As I realize the meaning of this synchronicity, I notice around me women in dramatic orange saris.
Leaving the Taj Mahal, there is another orange moment; while viewing the halls where servants of the Emperor once lived, this portico is said to be constructed in perfect symmetry, all with orange masonry.
Meaning of orange at the Taj Mahal
About a month ago, I started to experience the color orange in a numinous, emphatic way that caused me to write about orange experiences, visuals, and to photograph examples of orange from New York City in several posts throughout June and May 2011. These were "The Synchronicity of Orange I" and "II." The subject of orange touched several readers who discussed their own attraction to orange at key points in their lives.
I am now beginning to gain more understanding about why orange had this pull, made an impression on me. I am now writing this post from India during a month-long global research trip. Three days ago on a free day, I visited the Taj Mahal.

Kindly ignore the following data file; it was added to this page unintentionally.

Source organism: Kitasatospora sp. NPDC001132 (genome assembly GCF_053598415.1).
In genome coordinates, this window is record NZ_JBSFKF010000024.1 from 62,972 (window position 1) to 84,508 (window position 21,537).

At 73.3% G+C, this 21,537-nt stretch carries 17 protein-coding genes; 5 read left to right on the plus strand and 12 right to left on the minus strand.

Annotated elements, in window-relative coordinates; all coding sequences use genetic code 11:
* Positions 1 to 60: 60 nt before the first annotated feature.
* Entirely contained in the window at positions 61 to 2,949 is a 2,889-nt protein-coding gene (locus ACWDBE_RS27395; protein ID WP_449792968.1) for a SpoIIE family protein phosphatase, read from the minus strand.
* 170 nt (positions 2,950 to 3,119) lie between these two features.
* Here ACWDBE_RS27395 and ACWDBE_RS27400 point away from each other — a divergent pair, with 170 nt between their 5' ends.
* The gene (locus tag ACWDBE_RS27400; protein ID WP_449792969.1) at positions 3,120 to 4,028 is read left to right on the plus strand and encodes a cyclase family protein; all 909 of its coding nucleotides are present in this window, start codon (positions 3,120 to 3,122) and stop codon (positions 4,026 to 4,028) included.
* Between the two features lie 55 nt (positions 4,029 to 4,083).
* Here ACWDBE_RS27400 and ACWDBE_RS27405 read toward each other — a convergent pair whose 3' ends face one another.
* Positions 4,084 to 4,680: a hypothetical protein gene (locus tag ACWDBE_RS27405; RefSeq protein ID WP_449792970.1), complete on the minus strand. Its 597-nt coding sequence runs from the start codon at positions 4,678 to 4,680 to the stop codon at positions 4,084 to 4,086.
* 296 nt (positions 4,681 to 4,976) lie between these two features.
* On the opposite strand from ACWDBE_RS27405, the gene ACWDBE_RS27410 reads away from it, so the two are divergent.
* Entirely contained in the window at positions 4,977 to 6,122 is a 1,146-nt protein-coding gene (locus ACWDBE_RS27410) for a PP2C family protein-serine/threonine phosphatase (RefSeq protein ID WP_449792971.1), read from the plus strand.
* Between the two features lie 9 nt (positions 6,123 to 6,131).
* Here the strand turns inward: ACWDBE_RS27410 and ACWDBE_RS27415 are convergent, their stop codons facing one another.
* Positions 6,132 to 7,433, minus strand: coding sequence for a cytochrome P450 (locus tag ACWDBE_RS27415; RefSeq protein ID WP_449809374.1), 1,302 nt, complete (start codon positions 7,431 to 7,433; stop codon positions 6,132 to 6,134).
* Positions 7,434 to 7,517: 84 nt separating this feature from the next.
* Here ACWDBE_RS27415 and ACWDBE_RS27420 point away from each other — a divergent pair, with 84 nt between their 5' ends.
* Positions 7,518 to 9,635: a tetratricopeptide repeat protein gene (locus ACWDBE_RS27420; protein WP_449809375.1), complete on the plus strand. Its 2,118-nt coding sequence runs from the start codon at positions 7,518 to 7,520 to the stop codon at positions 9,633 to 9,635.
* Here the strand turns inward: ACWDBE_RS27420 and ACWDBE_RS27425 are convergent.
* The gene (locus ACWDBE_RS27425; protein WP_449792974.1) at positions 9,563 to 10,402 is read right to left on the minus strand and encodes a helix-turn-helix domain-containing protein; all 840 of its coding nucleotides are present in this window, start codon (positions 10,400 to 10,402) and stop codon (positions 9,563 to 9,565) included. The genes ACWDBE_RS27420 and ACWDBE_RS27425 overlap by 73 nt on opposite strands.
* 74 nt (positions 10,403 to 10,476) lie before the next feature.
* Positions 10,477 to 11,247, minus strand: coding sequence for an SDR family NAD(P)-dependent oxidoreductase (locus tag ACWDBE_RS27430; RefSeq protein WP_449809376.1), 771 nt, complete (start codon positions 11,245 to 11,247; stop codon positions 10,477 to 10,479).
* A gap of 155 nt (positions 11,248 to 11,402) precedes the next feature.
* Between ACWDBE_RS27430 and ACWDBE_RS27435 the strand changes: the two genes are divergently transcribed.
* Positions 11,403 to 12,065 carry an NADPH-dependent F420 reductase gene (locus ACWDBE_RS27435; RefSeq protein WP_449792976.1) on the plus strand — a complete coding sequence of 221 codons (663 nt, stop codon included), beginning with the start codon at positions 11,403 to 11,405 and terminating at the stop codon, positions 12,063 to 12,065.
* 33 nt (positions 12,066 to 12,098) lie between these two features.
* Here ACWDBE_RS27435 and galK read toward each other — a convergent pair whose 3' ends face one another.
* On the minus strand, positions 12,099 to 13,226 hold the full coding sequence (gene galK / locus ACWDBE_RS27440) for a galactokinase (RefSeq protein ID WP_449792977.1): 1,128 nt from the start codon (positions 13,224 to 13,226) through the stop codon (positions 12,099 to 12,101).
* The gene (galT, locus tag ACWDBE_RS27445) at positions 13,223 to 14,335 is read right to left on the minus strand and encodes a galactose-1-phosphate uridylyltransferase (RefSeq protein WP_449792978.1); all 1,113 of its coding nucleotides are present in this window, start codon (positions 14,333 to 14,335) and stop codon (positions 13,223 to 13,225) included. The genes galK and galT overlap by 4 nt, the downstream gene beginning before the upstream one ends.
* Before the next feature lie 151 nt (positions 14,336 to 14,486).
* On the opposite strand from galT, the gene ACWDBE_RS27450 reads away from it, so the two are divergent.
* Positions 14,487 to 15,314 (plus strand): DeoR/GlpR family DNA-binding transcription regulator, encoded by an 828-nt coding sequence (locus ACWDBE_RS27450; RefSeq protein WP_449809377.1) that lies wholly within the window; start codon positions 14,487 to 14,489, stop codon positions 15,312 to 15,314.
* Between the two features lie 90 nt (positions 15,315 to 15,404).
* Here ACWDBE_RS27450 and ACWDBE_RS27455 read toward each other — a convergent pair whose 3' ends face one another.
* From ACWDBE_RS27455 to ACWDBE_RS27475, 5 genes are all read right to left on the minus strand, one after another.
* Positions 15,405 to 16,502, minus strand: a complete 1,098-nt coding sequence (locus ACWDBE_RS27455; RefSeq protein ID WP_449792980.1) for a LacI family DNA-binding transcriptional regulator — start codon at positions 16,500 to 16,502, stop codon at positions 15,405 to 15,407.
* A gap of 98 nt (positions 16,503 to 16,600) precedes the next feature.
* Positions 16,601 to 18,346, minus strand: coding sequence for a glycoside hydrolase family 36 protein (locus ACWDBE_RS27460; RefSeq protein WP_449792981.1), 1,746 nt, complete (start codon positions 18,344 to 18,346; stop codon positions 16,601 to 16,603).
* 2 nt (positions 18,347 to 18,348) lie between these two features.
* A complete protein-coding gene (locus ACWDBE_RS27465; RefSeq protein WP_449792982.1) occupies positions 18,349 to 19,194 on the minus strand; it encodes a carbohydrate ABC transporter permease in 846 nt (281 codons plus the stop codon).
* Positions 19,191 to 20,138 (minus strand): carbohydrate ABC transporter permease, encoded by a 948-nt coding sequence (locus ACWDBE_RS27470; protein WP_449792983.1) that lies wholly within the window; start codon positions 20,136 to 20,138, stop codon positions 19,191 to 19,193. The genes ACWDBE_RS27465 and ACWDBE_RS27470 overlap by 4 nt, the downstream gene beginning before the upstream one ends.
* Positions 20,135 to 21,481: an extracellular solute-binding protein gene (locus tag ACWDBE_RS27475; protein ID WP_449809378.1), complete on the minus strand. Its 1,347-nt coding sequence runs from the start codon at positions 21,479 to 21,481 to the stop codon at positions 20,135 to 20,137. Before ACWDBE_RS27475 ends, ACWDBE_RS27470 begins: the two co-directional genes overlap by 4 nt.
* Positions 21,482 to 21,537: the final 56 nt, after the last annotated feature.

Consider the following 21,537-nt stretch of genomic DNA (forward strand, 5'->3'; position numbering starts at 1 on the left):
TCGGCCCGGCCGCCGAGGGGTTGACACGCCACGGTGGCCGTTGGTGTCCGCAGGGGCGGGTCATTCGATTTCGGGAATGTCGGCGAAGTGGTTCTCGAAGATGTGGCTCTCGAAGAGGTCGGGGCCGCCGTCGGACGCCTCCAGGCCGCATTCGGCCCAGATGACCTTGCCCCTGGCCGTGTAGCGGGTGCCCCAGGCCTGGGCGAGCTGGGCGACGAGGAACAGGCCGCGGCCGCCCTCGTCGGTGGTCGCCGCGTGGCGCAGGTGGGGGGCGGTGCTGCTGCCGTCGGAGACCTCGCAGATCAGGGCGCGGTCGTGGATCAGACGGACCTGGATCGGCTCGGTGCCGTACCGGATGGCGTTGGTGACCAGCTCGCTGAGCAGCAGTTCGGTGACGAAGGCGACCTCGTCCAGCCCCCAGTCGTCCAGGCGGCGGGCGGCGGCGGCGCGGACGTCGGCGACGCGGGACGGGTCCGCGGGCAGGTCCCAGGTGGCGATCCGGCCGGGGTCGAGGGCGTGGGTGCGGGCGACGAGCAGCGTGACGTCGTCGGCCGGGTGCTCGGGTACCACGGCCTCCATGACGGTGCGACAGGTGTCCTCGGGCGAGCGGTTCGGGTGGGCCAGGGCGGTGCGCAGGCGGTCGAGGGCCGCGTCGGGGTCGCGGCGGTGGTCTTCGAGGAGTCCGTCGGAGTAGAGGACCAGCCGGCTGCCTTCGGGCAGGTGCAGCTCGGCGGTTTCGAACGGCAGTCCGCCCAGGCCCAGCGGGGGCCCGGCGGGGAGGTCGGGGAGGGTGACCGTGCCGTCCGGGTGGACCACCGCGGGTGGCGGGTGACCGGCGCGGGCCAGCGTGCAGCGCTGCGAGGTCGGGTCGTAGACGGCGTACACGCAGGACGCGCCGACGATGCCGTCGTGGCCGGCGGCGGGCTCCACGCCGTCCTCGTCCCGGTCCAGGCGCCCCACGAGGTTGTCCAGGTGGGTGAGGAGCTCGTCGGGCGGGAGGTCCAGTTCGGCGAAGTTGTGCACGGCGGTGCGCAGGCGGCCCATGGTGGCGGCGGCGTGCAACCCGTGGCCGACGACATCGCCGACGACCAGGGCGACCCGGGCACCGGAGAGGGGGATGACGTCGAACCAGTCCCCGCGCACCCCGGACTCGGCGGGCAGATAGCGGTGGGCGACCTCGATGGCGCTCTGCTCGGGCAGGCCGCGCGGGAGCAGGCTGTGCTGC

Inside the tomb where the queen is buried are walls covered with Arabic designs of inlaid precious stones of lapis blue, malachite green, jasper gold, mother of pearl silver, and carnelian orange, all placed with magnificent care into the Indian white marble by craftsman of the Emperor during the 16th century who created the Taj to commemorate his love for his deceased wife. A guide shows me with his flashlight, inside the darkened central tomb area, one of the inlaid pieces of carnelian, which glow under the flashlight's focus. He explains that it is the only precious stone that glows orange in the dark and is found originally within this inlay inside the Taj Mahal. The Taj Mahal's architectural and design elements represent a variety of spiritual, artistic, and religious symbols and metaphors. In the case of the glowing-orange carnelian, orange is said to represent the clarity of the Soul. It is used throughout the great tomb, subtly.